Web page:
Ureteroscope cleaning and sterilization processes leave instruments contaminated, study finds

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The process by which institutions clean and sterilize ureteroscopes leaves the instruments contaminated with debris, residue and bacteria, according to a new study presented at the 44th Annual Conference of the Association for Professionals in Infection Control and Epidemiology held in Portland, Ore., June 14-16.

Ureteroscopes are inserted into a patient's urinary tract to remove or identify kidney stones. To assess the efficacy of ureteroscope reprocessing procedures, researchers sampled 16 ureteroscopes used in two separate facilities after the instruments were treated with hydrogen peroxide gas. Testing of the samples revealed contamination on all 16 scopes.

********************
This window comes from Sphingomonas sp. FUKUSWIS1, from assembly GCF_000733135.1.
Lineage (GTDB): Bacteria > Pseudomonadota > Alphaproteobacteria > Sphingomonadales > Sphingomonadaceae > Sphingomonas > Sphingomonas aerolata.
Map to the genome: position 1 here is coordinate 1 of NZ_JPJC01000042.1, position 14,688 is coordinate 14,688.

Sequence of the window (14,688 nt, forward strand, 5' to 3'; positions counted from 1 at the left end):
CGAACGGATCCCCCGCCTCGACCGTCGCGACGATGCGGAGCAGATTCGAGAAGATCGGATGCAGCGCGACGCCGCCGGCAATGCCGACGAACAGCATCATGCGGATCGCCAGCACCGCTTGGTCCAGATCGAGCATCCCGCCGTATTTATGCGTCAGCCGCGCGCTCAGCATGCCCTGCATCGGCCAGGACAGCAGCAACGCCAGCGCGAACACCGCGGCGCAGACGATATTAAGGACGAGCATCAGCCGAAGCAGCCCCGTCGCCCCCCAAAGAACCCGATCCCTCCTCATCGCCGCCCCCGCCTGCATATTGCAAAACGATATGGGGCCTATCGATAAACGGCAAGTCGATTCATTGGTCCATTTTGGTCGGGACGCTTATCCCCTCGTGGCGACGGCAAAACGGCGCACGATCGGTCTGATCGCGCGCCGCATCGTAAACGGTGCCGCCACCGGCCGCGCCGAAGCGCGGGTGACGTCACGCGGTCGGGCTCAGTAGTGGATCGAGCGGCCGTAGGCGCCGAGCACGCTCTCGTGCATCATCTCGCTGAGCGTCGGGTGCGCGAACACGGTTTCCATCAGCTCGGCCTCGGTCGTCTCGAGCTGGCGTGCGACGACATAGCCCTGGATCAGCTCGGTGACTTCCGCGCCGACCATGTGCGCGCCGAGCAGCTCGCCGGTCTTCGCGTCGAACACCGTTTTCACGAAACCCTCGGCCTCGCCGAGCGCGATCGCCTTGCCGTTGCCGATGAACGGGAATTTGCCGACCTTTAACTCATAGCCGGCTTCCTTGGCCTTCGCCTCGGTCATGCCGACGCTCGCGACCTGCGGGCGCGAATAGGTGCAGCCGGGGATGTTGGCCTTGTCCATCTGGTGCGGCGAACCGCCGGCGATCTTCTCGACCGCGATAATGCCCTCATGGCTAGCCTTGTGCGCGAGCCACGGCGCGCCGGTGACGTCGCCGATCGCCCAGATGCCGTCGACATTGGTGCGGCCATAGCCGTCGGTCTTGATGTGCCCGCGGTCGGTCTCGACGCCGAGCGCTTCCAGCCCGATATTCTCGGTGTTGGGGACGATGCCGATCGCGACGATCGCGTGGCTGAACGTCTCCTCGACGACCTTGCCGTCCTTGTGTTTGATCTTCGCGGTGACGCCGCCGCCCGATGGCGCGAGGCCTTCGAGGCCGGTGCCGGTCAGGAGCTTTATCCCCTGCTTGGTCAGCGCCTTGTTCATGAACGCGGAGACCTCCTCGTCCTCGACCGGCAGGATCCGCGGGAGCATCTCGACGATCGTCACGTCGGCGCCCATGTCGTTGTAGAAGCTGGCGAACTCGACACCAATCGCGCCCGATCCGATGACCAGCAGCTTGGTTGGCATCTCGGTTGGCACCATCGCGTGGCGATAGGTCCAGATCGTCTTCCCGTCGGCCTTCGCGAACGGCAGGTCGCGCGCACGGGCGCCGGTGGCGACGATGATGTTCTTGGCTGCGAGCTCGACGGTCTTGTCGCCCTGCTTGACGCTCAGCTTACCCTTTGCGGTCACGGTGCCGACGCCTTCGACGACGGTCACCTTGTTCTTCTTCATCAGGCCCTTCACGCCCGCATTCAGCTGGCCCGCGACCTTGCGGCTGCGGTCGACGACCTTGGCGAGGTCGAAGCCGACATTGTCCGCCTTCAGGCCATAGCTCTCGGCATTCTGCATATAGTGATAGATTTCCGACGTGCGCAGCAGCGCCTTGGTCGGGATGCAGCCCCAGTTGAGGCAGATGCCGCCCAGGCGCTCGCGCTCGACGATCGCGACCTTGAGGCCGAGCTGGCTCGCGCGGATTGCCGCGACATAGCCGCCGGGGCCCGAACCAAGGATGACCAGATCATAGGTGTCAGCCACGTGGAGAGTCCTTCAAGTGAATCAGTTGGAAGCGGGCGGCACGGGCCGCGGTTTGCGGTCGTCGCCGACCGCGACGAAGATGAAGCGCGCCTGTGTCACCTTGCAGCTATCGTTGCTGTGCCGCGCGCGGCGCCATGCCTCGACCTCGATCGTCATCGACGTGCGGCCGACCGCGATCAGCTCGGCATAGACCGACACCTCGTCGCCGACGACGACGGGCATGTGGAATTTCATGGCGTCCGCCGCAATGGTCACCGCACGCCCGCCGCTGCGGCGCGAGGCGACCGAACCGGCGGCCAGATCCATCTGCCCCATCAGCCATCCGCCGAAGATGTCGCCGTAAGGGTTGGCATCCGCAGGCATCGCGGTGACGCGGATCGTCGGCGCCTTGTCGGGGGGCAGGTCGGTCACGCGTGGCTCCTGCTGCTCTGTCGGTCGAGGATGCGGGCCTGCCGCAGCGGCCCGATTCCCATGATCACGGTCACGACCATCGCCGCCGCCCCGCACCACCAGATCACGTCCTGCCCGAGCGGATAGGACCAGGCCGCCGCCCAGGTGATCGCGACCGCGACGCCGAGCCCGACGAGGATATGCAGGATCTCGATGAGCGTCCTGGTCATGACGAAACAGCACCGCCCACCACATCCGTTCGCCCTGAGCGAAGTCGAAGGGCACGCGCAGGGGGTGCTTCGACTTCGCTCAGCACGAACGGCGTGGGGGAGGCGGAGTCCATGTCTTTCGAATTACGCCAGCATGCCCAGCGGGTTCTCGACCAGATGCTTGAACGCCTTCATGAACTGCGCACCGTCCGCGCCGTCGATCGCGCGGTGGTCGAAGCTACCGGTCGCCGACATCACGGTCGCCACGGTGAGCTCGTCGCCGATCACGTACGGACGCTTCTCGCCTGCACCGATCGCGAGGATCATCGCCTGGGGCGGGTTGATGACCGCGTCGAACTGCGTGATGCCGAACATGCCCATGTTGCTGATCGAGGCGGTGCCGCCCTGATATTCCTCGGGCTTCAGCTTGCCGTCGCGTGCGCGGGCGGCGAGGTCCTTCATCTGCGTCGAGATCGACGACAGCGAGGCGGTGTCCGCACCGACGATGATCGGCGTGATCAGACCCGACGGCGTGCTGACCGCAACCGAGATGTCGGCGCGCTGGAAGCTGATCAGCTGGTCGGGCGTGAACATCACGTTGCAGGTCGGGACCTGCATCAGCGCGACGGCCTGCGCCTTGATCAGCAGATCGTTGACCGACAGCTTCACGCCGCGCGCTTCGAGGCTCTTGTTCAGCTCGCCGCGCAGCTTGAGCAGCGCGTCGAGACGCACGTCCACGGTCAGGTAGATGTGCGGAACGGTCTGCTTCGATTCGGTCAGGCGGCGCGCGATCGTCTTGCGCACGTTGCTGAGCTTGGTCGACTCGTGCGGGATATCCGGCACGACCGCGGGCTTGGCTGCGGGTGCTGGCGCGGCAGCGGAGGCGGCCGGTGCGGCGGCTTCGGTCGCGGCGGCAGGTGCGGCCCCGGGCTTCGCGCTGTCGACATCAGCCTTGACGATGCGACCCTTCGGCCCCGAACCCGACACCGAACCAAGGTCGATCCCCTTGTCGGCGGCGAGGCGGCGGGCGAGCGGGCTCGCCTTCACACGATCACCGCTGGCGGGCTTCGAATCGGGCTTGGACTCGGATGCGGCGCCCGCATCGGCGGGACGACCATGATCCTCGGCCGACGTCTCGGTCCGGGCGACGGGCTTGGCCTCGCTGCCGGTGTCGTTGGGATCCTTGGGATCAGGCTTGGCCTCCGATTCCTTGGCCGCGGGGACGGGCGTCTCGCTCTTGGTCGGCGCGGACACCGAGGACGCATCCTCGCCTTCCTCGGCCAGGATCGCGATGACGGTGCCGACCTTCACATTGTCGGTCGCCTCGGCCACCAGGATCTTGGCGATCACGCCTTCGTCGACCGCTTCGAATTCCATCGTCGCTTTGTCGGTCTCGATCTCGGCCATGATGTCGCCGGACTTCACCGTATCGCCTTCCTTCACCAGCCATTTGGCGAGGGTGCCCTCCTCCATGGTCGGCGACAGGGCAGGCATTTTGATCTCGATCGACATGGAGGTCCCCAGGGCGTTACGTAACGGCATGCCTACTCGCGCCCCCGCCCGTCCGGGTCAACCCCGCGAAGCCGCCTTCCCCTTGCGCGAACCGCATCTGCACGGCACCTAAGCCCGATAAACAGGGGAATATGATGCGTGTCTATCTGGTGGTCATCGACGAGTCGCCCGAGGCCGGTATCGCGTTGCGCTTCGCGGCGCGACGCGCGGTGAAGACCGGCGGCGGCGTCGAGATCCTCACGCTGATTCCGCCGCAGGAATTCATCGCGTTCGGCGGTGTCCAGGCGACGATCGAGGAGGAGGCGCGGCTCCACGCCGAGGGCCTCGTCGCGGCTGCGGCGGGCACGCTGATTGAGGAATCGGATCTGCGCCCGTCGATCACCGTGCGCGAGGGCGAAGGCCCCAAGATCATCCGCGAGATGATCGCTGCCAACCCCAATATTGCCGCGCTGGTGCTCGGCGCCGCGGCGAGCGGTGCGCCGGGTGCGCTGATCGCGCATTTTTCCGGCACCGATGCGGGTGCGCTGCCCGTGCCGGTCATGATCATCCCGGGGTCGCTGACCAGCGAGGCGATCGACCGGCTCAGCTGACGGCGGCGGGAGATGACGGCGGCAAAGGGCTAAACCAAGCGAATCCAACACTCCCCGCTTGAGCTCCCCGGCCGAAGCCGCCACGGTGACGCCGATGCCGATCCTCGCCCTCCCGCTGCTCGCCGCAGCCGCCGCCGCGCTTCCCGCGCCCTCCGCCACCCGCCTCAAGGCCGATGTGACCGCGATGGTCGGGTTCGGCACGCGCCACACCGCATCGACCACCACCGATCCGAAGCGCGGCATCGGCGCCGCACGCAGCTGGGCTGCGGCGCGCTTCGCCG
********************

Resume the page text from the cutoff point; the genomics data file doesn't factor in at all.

Researchers detected hemoglobin on 63 percent of scopes. Forty-four percent of scopes had higher than anticipated adenosine triphosphate levels. Additionally, visual inspections identified debris, oily deposits and a white foamy residue researchers had never encountered.

"APIC is concerned that the techniques used in the field are insufficient and that current methods in place are introducing more contamination with the reprocessing of each scope," said Linda Greene, RN, 2017 APIC president. "The results of this study are concerning and should prompt hospitals to ensure that proper cleaning verification and visual inspections are being performed."

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